• Tuesday, November 18th, 2008

I was long accustomed to using a classic joiner’s mallet to strike my chisels when I started using this brass mallet last year. It is a “Tite-Hammer” made by Glen-Drake Tools with a 14 ounce brass head and an ergonomic handle that must be held to be appreciated.

The wooden joiner’s mallet requires a large commitment of forearm movement and significant shoulder muscle involvement. This delivers the necessary punch when chopping a mortise with a heavy duty mortise chisel. However, for chopping dovetail waste and similar joinery tasks, a modest wrist movement with the Glen-Drake hammer easily supplies enough power. It’s somewhat like deftly tossing a crumpled ball of paper into a waste basket a few feet away, keeping the elbow low. This motion is less tiring and more efficient, especially when working in a seated position, which is generally how I like to chop dovetails. The mostly wrist action is also a better way to produce controlled, delicate tapping on a chisel without tensing the shoulders. This all makes a valuable contribution to my ease and endurance in the shop.

There are additional features of this tool. Since it occupies a only a small space on the bench, it is easily placed down and retrieved close to the work. The brass head is relatively kind to edge tools. I like the flat face of the head for chopping, while the rounded face comes in handy for other tasks such as tapping together joints.

When I pick up this unassuming tool, it feels like it is just growing out of my hand. The contours of this tool must have been designed, not at a drafting table, but with trial and error, a rasp, and learned hands. It is assembled with a nifty wedged through-tenon and a brass pin through the head. It’s simple and works beautifully, so, yeah, it’s my kinda tool.

I find the 14 ounce, the largest of four available sizes, packs a good wallop but is easily maneuverable with a light touch and does not tire me at all. I do not have a personal or financial interest in the company; my recommendation is based on personal experience and presented for the benefit of my fellow woodworkers.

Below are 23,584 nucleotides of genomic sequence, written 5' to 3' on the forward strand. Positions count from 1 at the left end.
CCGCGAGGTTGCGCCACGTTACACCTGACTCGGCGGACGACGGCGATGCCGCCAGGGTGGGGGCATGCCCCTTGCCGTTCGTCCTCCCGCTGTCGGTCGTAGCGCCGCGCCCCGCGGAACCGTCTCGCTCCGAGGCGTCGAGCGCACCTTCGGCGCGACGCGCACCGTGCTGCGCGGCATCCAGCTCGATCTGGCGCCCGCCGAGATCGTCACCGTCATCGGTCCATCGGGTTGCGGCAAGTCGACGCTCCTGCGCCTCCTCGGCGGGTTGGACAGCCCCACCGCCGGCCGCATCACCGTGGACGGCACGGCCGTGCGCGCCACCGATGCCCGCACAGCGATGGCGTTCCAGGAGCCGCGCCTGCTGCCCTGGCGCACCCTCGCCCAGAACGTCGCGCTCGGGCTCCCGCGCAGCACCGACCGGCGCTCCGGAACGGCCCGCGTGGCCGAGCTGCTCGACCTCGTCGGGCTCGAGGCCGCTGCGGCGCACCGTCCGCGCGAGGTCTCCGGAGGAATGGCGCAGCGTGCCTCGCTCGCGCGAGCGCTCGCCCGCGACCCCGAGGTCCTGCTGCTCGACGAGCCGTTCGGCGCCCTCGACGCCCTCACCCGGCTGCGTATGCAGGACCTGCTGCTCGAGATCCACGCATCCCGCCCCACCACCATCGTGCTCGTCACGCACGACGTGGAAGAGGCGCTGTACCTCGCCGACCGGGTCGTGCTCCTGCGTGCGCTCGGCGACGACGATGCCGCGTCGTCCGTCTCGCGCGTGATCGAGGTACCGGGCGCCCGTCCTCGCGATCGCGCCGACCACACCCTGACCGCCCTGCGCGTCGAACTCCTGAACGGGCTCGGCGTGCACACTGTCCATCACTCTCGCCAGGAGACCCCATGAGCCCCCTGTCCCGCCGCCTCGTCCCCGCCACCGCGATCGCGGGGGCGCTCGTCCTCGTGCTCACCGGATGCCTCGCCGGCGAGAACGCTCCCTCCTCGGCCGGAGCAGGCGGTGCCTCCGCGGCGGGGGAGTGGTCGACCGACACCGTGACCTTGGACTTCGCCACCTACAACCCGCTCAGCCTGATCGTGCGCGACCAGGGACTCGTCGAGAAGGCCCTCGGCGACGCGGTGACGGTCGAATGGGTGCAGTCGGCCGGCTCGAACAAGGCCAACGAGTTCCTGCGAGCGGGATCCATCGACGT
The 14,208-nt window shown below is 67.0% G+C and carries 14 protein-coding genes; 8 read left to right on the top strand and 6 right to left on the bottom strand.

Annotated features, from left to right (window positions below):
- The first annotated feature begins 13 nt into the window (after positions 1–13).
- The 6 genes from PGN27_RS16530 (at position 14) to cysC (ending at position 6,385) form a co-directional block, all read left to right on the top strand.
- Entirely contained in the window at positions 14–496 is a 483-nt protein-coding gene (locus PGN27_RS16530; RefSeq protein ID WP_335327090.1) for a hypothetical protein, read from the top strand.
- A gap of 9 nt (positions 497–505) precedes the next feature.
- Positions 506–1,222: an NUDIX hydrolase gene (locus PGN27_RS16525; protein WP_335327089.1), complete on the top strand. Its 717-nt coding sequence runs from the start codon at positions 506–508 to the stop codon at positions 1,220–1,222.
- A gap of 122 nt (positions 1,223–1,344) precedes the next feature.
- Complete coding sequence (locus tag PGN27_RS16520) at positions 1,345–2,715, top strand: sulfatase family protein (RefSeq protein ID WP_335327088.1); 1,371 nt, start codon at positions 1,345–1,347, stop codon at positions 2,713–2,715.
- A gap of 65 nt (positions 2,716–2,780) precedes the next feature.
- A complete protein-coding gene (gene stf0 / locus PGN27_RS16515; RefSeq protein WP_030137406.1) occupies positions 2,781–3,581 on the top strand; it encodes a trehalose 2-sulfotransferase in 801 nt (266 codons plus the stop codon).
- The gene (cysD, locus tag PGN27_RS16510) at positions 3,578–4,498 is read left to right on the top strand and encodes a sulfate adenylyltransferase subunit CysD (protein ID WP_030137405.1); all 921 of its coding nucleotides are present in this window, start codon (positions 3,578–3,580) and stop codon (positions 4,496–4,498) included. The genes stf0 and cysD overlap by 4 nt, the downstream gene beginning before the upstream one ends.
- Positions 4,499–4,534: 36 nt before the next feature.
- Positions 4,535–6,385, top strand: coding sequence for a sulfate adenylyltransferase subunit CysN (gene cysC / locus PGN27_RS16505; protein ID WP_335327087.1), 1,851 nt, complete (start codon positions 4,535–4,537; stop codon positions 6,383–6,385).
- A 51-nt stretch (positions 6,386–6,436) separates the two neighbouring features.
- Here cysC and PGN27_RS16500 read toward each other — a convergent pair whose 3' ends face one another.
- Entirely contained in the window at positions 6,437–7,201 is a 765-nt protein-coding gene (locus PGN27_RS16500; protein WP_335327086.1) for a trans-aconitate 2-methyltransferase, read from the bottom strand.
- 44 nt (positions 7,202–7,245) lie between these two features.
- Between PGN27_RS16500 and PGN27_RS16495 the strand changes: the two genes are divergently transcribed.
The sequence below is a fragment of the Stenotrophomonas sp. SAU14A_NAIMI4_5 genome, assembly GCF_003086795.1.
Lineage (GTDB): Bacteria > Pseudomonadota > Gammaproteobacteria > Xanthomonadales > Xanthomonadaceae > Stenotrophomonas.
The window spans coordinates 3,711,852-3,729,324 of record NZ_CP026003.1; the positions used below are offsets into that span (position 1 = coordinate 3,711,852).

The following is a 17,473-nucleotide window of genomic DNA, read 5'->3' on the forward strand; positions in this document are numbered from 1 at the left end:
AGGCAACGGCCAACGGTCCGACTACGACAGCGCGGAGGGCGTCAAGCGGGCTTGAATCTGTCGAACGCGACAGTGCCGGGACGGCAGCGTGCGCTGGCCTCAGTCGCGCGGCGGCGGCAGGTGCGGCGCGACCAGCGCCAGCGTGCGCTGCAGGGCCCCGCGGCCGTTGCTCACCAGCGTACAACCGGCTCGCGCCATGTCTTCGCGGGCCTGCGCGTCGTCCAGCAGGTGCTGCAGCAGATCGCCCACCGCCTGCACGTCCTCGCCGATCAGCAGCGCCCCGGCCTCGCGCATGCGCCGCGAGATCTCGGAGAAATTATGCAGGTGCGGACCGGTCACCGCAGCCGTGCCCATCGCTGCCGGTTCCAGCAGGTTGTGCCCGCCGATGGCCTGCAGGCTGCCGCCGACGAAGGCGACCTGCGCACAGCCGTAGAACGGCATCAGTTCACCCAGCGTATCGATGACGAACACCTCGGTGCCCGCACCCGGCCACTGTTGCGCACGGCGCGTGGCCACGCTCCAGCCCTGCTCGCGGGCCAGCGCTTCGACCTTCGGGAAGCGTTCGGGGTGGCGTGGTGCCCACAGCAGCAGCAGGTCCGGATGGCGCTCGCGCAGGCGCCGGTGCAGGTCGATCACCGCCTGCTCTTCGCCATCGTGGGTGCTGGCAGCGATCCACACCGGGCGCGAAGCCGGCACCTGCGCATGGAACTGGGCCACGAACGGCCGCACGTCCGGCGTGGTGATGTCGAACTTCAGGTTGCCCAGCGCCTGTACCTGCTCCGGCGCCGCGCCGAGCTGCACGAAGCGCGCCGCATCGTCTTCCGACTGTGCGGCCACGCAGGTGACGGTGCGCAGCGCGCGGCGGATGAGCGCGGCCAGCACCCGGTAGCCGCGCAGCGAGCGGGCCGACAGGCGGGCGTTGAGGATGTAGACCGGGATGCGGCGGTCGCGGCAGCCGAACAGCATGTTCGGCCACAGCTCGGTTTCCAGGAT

I will continue to laud some of my favorite tools on this blog, particularly if I think they are not well known or are underappreciated.

Category: Tools and Shop
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6 Responses

  1. Rob: Well you’ve exposed me to a new type of hammer. Thanks. There seems to be no end to the ingenuity of tool designers. I forget which blog I was visiting last week, but the discussion was about commonly sold chisels and how they must often be modified once purchased. Odd that the big manufacturers haven’t caught on and been more proactive about tuning their offerings. — Keith (

  2. 2

    As we know, the best tools are not coming from the big manufacturers, who mainly market to people who do not want, or maybe don’t recognize, quality tools. Fortunately, now with enough craftspeople who appreciate quality, the small to mid-size toolmakers should continue to flourish.
    This is a good time to be a woodworking tool consumer!

  3. 3

    I just purchased one of these hammer at the WIA conference. Two tips that Kevin Drake gave me is to put your index finger on the top of the hammer when using for max control. He also said the rounded end is for hitting square objects and the square end for rounded objects. He says this allows for the max transfer of energy. I have not used mine yet as it is a Christmas present, but I am certainly looking forward to testing it out.


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    Yes, I use the flat end to strike the rounded tops of my Japanese bench chisels, and the rounded end for tasks such as lignt assembly work (with a softwood protective block).
    Enjoy your Christmas!


  5. Thanks for the write-up! Looks like a pretty spiffy hammer. Another item for the wish list :).

  6. 6

    Yea, I use it far more than any other tool to strike chisels.